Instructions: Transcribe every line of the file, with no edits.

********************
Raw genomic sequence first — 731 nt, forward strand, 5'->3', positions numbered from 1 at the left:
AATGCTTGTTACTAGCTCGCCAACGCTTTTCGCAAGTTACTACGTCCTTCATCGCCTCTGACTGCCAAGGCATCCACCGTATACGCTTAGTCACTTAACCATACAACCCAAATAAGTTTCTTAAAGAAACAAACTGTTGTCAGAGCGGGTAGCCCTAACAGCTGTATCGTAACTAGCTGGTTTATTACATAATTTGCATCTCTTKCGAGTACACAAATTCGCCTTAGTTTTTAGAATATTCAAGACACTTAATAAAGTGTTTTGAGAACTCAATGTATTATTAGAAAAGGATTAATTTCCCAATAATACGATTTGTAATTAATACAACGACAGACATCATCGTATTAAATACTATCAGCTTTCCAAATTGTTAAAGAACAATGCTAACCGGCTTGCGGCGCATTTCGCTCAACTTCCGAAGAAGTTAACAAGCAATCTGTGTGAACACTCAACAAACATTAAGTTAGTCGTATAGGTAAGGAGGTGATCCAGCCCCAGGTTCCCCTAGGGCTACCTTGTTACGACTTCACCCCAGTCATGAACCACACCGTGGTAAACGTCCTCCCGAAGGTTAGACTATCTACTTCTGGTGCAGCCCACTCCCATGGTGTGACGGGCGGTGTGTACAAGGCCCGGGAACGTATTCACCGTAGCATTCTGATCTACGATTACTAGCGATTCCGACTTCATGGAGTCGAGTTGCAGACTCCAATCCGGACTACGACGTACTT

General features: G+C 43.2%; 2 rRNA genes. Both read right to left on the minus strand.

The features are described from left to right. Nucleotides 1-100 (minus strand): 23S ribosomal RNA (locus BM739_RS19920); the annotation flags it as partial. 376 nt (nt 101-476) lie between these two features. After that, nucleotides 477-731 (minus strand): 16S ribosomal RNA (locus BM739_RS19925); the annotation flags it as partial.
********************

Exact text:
Raw genomic sequence first — 731 nt, forward strand, 5'->3', positions numbered from 1 at the left:
AATGCTTGTTACTAGCTCGCCAACGCTTTTCGCAAGTTACTACGTCCTTCATCGCCTCTGACTGCCAAGGCATCCACCGTATACGCTTAGTCACTTAACCATACAACCCAAATAAGTTTCTTAAAGAAACAAACTGTTGTCAGAGCGGGTAGCCCTAACAGCTGTATCGTAACTAGCTGGTTTATTACATAATTTGCATCTCTTKCGAGTACACAAATTCGCCTTAGTTTTTAGAATATTCAAGACACTTAATAAAGTGTTTTGAGAACTCAATGTATTATTAGAAAAGGATTAATTTCCCAATAATACGATTTGTAATTAATACAACGACAGACATCATCGTATTAAATACTATCAGCTTTCCAAATTGTTAAAGAACAATGCTAACCGGCTTGCGGCGCATTTCGCTCAACTTCCGAAGAAGTTAACAAGCAATCTGTGTGAACACTCAACAAACATTAAGTTAGTCGTATAGGTAAGGAGGTGATCCAGCCCCAGGTTCCCCTAGGGCTACCTTGTTACGACTTCACCCCAGTCATGAACCACACCGTGGTAAACGTCCTCCCGAAGGTTAGACTATCTACTTCTGGTGCAGCCCACTCCCATGGTGTGACGGGCGGTGTGTACAAGGCCCGGGAACGTATTCACCGTAGCATTCTGATCTACGATTACTAGCGATTCCGACTTCATGGAGTCGAGTTGCAGACTCCAATCCGGACTACGACGTACTT

General features: G+C 43.2%; 2 rRNA genes. Both read right to left on the minus strand.

The features are described from left to right. Nucleotides 1-100 (minus strand): 23S ribosomal RNA (locus BM739_RS19920); the annotation flags it as partial. 376 nt (nt 101-476) lie between these two features. After that, nucleotides 477-731 (minus strand): 16S ribosomal RNA (locus BM739_RS19925); the annotation flags it as partial.